“Domestic Violence Victims would not have access for protection, Inmates would be kept in our Jail longer than required by statue, Incompetency proceedings would be delayed for people with Mental Health issues, and I could continue the list,” she wrote.

According to Howard, county staff will vaccinate court workers March 12. 

“If someone happens to fall first on a timeline, it’s only because of the capacity,” Howard said. “We’re really doing our planning across many groups simultaneously as opposed to putting someone first.”

A staff member at the courthouse said Kennedy did not grant interviews, but confirmed she was pushing for court staff vaccinations. 

Kennedy emailed NHC Health and Human Services Director Donna Fayko on Wednesday: “I have been approached by several Attorney’s [sic] locally who believe that they should also be included with our shots. I can’t disagree with them since they have to be here everyday as well. If I get their information would it be okay to add them to our list?”

Fayko responded that expansion of the group would not be possible. 

“We have been informed that there seems to be some scope creep to our original plan, which we simply do not have doses to accommodate at this time,” Fayko wrote. “We will need to stick with the judges and staff, clerk and staff, adult probation, and [Department of Juvenile Justice].”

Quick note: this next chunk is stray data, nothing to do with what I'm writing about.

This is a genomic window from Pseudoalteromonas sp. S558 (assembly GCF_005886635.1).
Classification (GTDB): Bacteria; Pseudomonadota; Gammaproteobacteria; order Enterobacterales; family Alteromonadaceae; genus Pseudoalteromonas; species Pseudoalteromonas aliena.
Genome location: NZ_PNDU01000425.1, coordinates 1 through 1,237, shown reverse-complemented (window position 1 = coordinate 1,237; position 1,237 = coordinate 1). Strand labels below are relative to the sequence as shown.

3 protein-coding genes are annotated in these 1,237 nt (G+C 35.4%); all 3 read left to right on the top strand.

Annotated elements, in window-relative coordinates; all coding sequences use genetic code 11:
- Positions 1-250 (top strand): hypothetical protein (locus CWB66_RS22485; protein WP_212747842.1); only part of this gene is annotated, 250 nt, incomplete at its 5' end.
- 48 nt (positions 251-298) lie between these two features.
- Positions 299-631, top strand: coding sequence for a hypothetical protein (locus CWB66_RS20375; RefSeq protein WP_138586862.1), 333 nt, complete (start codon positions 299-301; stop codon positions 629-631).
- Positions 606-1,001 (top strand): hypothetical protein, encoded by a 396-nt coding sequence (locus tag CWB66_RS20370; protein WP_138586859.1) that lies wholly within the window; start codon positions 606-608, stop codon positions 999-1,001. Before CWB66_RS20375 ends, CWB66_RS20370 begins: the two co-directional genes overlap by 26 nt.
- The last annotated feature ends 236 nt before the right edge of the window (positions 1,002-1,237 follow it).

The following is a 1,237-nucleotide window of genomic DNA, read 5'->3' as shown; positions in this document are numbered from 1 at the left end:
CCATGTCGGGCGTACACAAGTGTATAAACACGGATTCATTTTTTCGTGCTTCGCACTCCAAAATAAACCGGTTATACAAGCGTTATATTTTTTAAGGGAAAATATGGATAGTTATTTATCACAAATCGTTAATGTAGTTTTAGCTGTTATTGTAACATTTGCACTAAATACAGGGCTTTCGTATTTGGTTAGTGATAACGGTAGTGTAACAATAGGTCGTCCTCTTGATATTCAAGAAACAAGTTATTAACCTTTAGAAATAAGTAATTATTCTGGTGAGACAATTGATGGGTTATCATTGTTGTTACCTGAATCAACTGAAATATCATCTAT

She told Kennedy that NHRMC could potentially vaccinate attorneys. 

Howard said when considering the court workers soon to be vaccinated by the county, “it doesn’t include everyone who might have a reason to walk in the building, that would be a bit untenable.” 

“That would mushroom quite a bit with the numbers you might see,” he said.

The Clerk of Superior Court Criminal Division was previously closed for a week in early February, following a Covid-19 exposure within the office.

“When you have these closures, they have to move the cases,” said criminal defense lawyer Jimmy McGee. “People continue to get arrested, and continue to have court dates, so what it ends up doing is further backing up the court system.”

The inmate population in the county jail standardly eclipses 500. In past months Covid-19 has spread among both inmates and detention center officers. The county manager previously made an executive decision to offer vaccinations to jail staff and 911 call center staff ahead of schedule. Thirty employees in the 911 center received doses through the emergency measure, along with 149 detention center employees.

Read More: ‘It’s the right thing to do’: County manager orders early vaccinations for staff at jail and 911 center

McGee added that the complications associated with Zoom trials have many attorneys hoping for a return to normalcy. 

“It’s really important when you have a witness, to be able to see their face, to see their body language,” he said. “Because you can get clues from that.”

Samantha Dooies, assistant to the district attorney, said the office appreciated the efforts made by local officials to vaccinate court employees. 

“The function of the courts is an essential service to the public and the courts have remained open and operational throughout the pandemic,” Dooies wrote in an email. “Any reduction to services and trials has been fully restored and vaccinated court employees will allow both criminal and civil matters to proceed in New Hanover and Pender Counties.”